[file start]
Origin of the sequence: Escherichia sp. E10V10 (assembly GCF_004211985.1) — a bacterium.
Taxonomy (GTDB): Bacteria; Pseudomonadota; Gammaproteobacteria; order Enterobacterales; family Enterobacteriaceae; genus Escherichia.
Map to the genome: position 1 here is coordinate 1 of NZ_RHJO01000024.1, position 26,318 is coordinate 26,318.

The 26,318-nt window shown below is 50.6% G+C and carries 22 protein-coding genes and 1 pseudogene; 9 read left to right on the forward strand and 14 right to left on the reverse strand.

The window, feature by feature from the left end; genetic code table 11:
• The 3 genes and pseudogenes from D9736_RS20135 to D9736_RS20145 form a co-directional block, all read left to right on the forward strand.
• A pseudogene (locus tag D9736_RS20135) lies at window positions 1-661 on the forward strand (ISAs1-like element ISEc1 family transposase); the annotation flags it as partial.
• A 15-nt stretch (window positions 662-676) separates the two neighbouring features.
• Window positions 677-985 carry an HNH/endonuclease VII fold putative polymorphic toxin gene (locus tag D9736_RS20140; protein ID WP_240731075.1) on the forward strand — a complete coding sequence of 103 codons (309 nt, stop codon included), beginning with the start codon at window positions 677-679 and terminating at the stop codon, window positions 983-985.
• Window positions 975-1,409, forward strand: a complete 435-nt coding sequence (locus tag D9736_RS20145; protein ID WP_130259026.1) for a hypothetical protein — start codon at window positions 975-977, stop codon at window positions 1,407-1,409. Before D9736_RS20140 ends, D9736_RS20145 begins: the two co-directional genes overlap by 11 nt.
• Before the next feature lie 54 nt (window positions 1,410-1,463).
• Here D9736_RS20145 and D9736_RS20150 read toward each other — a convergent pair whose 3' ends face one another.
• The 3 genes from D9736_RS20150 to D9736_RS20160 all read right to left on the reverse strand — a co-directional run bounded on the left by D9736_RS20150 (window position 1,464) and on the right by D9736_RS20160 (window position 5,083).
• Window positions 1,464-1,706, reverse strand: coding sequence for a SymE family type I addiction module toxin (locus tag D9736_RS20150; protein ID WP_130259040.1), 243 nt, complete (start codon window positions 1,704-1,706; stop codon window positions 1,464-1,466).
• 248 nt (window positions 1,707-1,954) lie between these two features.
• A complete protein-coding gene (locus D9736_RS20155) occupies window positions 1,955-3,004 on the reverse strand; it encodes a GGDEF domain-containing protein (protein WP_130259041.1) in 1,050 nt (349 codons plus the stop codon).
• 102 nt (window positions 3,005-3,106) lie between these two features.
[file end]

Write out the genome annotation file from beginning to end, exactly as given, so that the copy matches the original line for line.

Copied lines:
Origin of the sequence: Escherichia sp. E10V10 (assembly GCF_004211985.1) — a bacterium.
Taxonomy (GTDB): Bacteria; Pseudomonadota; Gammaproteobacteria; order Enterobacterales; family Enterobacteriaceae; genus Escherichia.
Map to the genome: position 1 here is coordinate 1 of NZ_RHJO01000024.1, position 26,318 is coordinate 26,318.

The 26,318-nt window shown below is 50.6% G+C and carries 22 protein-coding genes and 1 pseudogene; 9 read left to right on the forward strand and 14 right to left on the reverse strand.

The window, feature by feature from the left end; genetic code table 11:
• The 3 genes and pseudogenes from D9736_RS20135 to D9736_RS20145 form a co-directional block, all read left to right on the forward strand.
• A pseudogene (locus tag D9736_RS20135) lies at window positions 1-661 on the forward strand (ISAs1-like element ISEc1 family transposase); the annotation flags it as partial.
• A 15-nt stretch (window positions 662-676) separates the two neighbouring features.
• Window positions 677-985 carry an HNH/endonuclease VII fold putative polymorphic toxin gene (locus tag D9736_RS20140; protein ID WP_240731075.1) on the forward strand — a complete coding sequence of 103 codons (309 nt, stop codon included), beginning with the start codon at window positions 677-679 and terminating at the stop codon, window positions 983-985.
• Window positions 975-1,409, forward strand: a complete 435-nt coding sequence (locus tag D9736_RS20145; protein ID WP_130259026.1) for a hypothetical protein — start codon at window positions 975-977, stop codon at window positions 1,407-1,409. Before D9736_RS20140 ends, D9736_RS20145 begins: the two co-directional genes overlap by 11 nt.
• Before the next feature lie 54 nt (window positions 1,410-1,463).
• Here D9736_RS20145 and D9736_RS20150 read toward each other — a convergent pair whose 3' ends face one another.
• The 3 genes from D9736_RS20150 to D9736_RS20160 all read right to left on the reverse strand — a co-directional run bounded on the left by D9736_RS20150 (window position 1,464) and on the right by D9736_RS20160 (window position 5,083).
• Window positions 1,464-1,706, reverse strand: coding sequence for a SymE family type I addiction module toxin (locus tag D9736_RS20150; protein ID WP_130259040.1), 243 nt, complete (start codon window positions 1,704-1,706; stop codon window positions 1,464-1,466).
• 248 nt (window positions 1,707-1,954) lie between these two features.
• A complete protein-coding gene (locus D9736_RS20155) occupies window positions 1,955-3,004 on the reverse strand; it encodes a GGDEF domain-containing protein (protein WP_130259041.1) in 1,050 nt (349 codons plus the stop codon).
• 102 nt (window positions 3,005-3,106) lie between these two features.